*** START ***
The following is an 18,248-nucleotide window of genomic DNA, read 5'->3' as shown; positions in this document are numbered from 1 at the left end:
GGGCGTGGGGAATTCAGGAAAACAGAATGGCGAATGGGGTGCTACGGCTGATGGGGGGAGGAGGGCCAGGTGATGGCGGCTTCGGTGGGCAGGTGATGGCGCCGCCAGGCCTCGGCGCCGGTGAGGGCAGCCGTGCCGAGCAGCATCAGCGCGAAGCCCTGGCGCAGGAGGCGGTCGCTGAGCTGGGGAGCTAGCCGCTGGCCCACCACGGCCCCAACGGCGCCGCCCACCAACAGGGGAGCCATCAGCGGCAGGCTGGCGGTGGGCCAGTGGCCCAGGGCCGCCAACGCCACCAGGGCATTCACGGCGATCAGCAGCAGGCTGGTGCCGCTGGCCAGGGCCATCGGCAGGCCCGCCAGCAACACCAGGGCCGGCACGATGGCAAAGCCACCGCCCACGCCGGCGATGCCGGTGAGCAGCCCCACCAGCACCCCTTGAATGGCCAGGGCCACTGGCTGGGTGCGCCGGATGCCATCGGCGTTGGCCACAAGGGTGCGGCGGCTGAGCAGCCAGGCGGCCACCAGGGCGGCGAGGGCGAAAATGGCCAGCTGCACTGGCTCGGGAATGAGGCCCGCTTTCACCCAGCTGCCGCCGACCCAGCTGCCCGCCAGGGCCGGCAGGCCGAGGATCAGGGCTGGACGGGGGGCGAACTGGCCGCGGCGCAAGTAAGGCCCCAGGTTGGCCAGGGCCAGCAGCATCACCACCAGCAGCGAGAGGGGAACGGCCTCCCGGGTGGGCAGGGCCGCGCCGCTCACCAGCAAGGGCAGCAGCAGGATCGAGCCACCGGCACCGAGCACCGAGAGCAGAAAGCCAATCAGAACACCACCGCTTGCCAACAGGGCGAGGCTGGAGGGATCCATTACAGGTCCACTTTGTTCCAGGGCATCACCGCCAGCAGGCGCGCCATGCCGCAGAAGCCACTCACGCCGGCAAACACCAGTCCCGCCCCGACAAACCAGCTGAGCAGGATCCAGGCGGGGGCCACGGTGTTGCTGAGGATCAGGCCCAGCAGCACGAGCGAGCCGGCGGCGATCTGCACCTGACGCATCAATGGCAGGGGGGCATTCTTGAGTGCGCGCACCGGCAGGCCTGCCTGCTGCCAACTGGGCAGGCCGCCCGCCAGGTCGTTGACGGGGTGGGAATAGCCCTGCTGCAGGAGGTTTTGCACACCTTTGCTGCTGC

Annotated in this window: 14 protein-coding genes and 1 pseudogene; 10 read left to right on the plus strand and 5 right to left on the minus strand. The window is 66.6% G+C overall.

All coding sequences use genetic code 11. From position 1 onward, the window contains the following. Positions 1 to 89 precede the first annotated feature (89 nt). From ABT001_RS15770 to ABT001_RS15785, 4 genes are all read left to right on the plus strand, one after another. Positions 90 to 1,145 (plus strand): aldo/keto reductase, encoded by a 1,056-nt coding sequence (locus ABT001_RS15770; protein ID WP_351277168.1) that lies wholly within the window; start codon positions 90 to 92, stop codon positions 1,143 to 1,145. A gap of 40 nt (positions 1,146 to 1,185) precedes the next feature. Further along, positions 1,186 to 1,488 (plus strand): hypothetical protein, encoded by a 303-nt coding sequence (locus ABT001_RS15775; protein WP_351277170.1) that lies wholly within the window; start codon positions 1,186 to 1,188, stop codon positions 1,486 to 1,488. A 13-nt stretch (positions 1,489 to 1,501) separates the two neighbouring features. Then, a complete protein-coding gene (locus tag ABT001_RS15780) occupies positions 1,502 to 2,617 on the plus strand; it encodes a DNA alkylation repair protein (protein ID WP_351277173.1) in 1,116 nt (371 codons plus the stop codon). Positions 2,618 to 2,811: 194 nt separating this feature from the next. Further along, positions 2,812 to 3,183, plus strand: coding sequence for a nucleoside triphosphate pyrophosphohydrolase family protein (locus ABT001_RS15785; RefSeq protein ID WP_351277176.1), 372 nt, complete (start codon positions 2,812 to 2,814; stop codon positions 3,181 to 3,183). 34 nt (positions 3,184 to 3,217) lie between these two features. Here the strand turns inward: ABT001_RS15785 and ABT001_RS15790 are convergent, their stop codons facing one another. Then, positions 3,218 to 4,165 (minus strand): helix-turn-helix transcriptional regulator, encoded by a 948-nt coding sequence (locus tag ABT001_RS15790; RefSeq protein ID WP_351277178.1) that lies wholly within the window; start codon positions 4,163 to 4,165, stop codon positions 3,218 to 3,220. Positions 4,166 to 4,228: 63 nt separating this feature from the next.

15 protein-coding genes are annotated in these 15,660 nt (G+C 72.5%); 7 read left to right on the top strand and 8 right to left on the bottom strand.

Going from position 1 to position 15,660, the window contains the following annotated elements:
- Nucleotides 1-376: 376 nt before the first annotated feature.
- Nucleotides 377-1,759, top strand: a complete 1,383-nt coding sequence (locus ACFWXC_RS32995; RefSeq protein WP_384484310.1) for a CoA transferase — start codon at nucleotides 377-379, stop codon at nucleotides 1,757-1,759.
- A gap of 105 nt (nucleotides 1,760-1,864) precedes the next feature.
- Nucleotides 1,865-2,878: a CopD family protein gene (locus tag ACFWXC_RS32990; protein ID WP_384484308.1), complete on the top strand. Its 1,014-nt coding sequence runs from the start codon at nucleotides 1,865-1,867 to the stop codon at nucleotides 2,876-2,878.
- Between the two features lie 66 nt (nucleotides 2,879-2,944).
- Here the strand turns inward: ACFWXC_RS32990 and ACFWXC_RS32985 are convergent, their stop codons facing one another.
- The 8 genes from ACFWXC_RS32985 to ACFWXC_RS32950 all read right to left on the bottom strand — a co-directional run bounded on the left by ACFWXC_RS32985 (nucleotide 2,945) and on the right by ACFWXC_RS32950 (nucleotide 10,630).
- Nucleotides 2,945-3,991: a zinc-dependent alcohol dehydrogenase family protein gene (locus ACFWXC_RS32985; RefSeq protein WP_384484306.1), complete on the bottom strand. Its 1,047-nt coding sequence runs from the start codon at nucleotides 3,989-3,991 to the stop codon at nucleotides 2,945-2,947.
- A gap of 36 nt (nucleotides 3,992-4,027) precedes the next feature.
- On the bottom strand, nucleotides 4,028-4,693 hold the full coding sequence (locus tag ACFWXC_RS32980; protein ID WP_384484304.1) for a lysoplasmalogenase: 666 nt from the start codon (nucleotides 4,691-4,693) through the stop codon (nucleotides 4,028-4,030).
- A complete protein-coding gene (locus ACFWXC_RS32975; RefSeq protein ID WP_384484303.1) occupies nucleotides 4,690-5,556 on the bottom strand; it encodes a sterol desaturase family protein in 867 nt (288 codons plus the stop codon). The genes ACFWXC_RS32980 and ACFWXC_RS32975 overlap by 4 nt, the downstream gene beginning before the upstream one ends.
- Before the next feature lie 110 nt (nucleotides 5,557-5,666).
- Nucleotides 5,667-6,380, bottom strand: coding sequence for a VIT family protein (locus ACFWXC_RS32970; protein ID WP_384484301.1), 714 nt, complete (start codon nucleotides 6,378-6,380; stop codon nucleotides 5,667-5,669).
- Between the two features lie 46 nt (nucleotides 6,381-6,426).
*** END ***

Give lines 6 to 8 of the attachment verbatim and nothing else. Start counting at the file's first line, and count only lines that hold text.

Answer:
Going from position 1 to position 15,660, the window contains the following annotated elements:
- Nucleotides 1-376: 376 nt before the first annotated feature.
- Nucleotides 377-1,759, top strand: a complete 1,383-nt coding sequence (locus ACFWXC_RS32995; RefSeq protein WP_384484310.1) for a CoA transferase — start codon at nucleotides 377-379, stop codon at nucleotides 1,757-1,759.